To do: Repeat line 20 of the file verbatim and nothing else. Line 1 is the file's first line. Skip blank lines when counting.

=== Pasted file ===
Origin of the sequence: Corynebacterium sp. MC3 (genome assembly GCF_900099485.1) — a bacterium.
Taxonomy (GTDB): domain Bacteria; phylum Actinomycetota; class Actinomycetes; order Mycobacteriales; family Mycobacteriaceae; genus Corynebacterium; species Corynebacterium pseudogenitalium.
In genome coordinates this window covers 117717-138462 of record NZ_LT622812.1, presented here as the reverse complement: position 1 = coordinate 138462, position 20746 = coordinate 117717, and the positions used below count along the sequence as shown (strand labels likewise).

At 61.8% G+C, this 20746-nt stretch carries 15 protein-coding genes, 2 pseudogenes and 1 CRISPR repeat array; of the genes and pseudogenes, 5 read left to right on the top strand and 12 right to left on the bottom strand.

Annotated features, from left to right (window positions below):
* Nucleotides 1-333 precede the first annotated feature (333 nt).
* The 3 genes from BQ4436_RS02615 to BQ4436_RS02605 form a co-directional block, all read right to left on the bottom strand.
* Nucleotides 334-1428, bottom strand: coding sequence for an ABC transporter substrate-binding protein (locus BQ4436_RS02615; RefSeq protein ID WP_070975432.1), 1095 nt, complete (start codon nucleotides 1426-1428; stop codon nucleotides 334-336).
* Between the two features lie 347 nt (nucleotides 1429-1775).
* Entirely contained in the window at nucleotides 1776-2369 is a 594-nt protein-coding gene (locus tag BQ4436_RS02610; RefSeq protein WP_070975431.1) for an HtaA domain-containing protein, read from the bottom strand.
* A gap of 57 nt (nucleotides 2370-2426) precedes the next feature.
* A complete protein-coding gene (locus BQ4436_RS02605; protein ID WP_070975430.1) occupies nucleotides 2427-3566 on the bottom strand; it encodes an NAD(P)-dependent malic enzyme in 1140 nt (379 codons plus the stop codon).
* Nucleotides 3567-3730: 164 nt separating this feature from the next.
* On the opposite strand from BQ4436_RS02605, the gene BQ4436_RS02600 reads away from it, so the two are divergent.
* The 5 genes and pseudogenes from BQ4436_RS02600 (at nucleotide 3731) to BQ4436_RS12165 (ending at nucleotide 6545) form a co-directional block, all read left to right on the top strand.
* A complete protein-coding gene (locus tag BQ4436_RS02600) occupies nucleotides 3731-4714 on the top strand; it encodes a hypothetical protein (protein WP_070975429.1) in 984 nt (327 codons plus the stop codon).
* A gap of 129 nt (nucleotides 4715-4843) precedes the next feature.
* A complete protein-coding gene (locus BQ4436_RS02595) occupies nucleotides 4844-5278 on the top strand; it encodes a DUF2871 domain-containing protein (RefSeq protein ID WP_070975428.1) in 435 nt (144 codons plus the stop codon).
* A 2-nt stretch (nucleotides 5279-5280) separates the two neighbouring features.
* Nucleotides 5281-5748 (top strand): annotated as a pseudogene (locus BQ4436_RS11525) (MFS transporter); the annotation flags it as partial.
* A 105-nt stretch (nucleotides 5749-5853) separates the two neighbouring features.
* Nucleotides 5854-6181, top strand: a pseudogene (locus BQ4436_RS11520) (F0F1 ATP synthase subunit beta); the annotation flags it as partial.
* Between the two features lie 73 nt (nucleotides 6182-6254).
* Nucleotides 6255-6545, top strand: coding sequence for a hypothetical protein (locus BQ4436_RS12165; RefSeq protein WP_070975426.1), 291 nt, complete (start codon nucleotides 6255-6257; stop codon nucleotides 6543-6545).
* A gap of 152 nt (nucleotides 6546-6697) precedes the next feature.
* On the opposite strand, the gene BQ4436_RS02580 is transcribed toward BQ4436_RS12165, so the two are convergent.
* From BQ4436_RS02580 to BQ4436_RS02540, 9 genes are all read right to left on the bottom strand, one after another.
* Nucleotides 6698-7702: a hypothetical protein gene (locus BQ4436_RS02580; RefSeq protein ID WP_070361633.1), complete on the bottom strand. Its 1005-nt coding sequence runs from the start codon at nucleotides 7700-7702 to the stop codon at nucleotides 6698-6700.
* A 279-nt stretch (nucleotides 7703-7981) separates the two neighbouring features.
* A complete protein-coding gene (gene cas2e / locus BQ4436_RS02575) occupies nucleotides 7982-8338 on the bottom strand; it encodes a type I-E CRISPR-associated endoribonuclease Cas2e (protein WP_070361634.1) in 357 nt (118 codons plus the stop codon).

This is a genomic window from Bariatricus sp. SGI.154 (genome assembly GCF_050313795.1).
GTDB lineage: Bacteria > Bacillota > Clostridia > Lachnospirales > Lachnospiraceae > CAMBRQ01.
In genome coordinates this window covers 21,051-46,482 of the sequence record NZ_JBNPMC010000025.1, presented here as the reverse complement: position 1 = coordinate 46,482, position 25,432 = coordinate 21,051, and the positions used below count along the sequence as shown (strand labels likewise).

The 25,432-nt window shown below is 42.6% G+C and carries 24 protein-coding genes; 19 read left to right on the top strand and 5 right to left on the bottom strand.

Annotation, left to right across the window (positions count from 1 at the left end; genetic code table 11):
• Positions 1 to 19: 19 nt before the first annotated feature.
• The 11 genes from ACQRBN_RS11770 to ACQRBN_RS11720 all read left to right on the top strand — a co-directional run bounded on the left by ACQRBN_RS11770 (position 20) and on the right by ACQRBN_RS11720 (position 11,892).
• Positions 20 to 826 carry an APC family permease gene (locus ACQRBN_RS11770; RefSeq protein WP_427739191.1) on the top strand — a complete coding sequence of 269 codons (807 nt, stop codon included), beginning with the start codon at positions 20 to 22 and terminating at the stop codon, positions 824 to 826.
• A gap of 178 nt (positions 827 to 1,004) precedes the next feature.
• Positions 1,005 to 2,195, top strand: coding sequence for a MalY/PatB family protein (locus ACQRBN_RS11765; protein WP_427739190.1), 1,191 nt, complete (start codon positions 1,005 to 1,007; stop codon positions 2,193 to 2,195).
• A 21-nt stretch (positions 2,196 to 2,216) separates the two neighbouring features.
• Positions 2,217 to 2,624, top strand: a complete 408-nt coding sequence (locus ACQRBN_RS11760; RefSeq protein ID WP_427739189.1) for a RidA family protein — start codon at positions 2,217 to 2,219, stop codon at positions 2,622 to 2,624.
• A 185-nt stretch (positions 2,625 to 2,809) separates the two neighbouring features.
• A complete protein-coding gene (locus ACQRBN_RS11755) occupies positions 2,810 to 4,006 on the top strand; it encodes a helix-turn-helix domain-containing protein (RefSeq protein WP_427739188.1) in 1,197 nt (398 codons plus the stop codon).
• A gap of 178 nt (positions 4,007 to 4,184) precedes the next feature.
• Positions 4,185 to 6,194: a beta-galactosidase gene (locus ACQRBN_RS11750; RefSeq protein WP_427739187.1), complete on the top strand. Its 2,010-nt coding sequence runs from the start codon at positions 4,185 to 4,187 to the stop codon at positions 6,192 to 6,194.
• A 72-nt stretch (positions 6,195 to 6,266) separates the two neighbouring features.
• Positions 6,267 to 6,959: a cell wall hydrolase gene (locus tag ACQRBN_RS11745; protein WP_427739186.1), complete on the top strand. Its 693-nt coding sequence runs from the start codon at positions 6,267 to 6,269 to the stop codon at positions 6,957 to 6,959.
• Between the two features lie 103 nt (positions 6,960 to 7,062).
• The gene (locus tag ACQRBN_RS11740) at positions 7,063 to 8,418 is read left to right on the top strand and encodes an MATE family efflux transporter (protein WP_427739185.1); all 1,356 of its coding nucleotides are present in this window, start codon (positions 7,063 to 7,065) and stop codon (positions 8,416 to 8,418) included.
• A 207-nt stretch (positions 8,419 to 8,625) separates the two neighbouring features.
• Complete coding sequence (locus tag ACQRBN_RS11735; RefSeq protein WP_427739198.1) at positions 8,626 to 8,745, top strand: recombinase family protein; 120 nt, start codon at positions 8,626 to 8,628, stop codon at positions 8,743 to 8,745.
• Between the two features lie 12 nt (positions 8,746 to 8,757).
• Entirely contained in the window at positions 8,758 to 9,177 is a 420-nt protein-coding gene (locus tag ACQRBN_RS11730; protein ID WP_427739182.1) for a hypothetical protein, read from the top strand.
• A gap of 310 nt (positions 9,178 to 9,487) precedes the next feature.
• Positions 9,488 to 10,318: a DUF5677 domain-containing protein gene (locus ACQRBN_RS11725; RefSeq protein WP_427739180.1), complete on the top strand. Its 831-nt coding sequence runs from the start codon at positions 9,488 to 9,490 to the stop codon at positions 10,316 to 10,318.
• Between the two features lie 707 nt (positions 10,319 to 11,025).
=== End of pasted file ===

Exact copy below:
* Nucleotides 5281-5748 (top strand): annotated as a pseudogene (locus BQ4436_RS11525) (MFS transporter); the annotation flags it as partial.